“The more people hold beliefs that others expect them not to experience negative emotions, the more frequently and intensely they are likely to experience those negative emotions.”—
Feeling bad about feeling sad: the role of social expectancies in amplifying negative mood (2012) by Bastian et al.
Interesting paper about how our perception of how others expect us not to feel negative emotions ends up making us experiencing more negative emotions.
As the authors say:
One does not need to look far to see which emotions are socially valued and more normative than others. Daily we are reminded of the value of happiness, from TV advertising that highlights the hedonic pleasures of consumption, to national campaigns designed to improve happiness and well-being. Meanwhile, commonplace emotional experiences such as sadness, depression, or anxiety are pathologized and medicalized, viewed as deviant from the desired norm […]. Negative emotions are touted as bad for our health […], have been shown to impact negatively on those around us […], and can be “cured” with a wide array of drugs and interventions designed to quickly and efficiently return us to normality. On the other hand, the many benefits of negative emotions, such as their creative potential […], importance for interpersonal relations […], and role in achieving a rich and meaningful life […] are rarely prominent in current social discourse.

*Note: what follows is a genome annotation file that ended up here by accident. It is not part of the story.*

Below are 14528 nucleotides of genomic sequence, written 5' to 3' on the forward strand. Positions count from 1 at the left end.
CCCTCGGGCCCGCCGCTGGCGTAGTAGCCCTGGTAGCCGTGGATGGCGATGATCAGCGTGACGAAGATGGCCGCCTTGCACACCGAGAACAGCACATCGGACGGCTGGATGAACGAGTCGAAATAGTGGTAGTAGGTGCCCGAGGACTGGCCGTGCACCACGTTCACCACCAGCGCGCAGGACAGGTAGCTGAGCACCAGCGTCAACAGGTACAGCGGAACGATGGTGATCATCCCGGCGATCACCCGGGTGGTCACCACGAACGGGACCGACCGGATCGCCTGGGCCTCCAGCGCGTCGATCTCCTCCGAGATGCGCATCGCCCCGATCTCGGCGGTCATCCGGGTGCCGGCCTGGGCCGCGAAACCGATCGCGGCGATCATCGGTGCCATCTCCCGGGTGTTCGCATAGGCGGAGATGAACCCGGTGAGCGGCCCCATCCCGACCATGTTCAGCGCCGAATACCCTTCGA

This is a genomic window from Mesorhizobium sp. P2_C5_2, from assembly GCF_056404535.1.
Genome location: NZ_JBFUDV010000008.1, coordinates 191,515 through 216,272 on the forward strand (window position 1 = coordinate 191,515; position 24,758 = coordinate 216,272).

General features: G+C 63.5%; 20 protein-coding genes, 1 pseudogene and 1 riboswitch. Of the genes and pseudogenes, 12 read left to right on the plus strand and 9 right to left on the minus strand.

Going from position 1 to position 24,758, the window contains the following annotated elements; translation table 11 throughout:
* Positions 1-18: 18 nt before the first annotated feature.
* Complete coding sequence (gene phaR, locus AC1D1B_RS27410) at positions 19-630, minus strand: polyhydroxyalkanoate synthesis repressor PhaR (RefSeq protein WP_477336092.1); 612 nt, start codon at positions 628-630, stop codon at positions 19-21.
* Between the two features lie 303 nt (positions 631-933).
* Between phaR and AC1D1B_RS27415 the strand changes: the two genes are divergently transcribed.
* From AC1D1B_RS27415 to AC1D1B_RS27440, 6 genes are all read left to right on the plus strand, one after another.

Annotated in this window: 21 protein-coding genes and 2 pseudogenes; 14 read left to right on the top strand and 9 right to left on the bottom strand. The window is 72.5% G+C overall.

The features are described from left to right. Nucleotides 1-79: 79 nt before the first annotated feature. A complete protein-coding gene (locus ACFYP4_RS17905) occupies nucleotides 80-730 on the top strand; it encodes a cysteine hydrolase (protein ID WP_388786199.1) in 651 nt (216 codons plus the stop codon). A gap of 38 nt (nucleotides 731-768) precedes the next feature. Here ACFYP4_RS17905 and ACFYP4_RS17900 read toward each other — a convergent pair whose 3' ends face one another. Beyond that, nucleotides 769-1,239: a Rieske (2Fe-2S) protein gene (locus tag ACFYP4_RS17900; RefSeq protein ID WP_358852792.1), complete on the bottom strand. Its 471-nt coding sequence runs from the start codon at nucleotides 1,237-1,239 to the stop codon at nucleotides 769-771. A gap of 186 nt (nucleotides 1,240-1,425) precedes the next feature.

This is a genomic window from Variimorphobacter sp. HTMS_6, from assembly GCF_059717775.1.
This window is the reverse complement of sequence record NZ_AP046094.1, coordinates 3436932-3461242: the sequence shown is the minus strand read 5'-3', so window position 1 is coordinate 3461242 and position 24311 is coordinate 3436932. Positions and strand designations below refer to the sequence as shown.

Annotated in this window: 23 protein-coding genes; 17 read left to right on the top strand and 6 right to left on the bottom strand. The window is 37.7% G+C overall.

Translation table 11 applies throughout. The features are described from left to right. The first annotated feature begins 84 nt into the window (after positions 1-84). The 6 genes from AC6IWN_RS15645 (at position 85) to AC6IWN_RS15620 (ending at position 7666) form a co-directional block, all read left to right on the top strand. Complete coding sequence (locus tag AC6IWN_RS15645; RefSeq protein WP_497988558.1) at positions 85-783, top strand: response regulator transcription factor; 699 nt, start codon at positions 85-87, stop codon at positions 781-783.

I feel that these counterproductive notions are promoted also by some branch of psychology, like positive psychology. When I was studying the literature for my thesis I’ve read something about grief therapy, a form of psychotherapy the goal of which is to help people cope with grief and mourning following the death of loved ones, and it turns out it increases the depressive symptoms.
Negative emotions are not always negative for you.
You’re allowed to be sad. And depressed, and anxious and whatever.